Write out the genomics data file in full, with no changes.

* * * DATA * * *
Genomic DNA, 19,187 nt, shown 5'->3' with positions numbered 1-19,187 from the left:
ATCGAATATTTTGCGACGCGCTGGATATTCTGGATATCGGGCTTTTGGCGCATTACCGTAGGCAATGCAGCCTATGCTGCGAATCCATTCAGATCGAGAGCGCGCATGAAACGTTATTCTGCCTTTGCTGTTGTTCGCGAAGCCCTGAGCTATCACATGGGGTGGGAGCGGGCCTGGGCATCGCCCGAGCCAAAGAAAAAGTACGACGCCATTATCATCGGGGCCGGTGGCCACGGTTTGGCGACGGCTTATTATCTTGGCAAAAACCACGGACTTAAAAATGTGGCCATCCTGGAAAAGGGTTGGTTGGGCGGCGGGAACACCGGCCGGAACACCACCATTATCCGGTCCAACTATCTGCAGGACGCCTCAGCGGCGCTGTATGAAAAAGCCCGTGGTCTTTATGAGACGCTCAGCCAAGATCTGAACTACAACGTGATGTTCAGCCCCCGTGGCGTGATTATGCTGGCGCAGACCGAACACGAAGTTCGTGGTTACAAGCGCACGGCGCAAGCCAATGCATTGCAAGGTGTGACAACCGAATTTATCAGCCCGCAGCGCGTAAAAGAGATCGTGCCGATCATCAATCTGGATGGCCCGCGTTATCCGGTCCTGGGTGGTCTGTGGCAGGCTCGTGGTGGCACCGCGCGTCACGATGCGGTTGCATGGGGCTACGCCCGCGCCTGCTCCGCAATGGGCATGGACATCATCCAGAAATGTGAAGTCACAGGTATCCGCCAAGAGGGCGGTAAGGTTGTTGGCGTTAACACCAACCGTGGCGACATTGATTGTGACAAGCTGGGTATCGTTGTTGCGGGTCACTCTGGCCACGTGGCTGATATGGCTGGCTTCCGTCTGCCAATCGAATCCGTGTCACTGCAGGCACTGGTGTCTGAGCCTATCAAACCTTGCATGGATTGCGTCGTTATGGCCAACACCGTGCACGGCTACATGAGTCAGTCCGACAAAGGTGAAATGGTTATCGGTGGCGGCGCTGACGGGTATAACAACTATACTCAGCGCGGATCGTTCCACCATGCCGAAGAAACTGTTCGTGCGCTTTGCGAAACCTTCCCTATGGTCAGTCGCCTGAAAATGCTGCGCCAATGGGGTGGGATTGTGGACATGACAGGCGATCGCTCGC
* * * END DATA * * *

Genomic DNA, 19,187 nt, shown 5'->3' with positions numbered 1-19,187 from the left:
ATCGAATATTTTGCGACGCGCTGGATATTCTGGATATCGGGCTTTTGGCGCATTACCGTAGGCAATGCAGCCTATGCTGCGAATCCATTCAGATCGAGAGCGCGCATGAAACGTTATTCTGCCTTTGCTGTTGTTCGCGAAGCCCTGAGCTATCACATGGGGTGGGAGCGGGCCTGGGCATCGCCCGAGCCAAAGAAAAAGTACGACGCCATTATCATCGGGGCCGGTGGCCACGGTTTGGCGACGGCTTATTATCTTGGCAAAAACCACGGACTTAAAAATGTGGCCATCCTGGAAAAGGGTTGGTTGGGCGGCGGGAACACCGGCCGGAACACCACCATTATCCGGTCCAACTATCTGCAGGACGCCTCAGCGGCGCTGTATGAAAAAGCCCGTGGTCTTTATGAGACGCTCAGCCAAGATCTGAACTACAACGTGATGTTCAGCCCCCGTGGCGTGATTATGCTGGCGCAGACCGAACACGAAGTTCGTGGTTACAAGCGCACGGCGCAAGCCAATGCATTGCAAGGTGTGACAACCGAATTTATCAGCCCGCAGCGCGTAAAAGAGATCGTGCCGATCATCAATCTGGATGGCCCGCGTTATCCGGTCCTGGGTGGTCTGTGGCAGGCTCGTGGTGGCACCGCGCGTCACGATGCGGTTGCATGGGGCTACGCCCGCGCCTGCTCCGCAATGGGCATGGACATCATCCAGAAATGTGAAGTCACAGGTATCCGCCAAGAGGGCGGTAAGGTTGTTGGCGTTAACACCAACCGTGGCGACATTGATTGTGACAAGCTGGGTATCGTTGTTGCGGGTCACTCTGGCCACGTGGCTGATATGGCTGGCTTCCGTCTGCCAATCGAATCCGTGTCACTGCAGGCACTGGTGTCTGAGCCTATCAAACCTTGCATGGATTGCGTCGTTATGGCCAACACCGTGCACGGCTACATGAGTCAGTCCGACAAAGGTGAAATGGTTATCGGTGGCGGCGCTGACGGGTATAACAACTATACTCAGCGCGGATCGTTCCACCATGCCGAAGAAACTGTTCGTGCGCTTTGCGAAACCTTCCCTATGGTCAGTCGCCTGAAAATGCTGCGCCAATGGGGTGGGATTGTGGACATGACAGGCGATCGCTCGC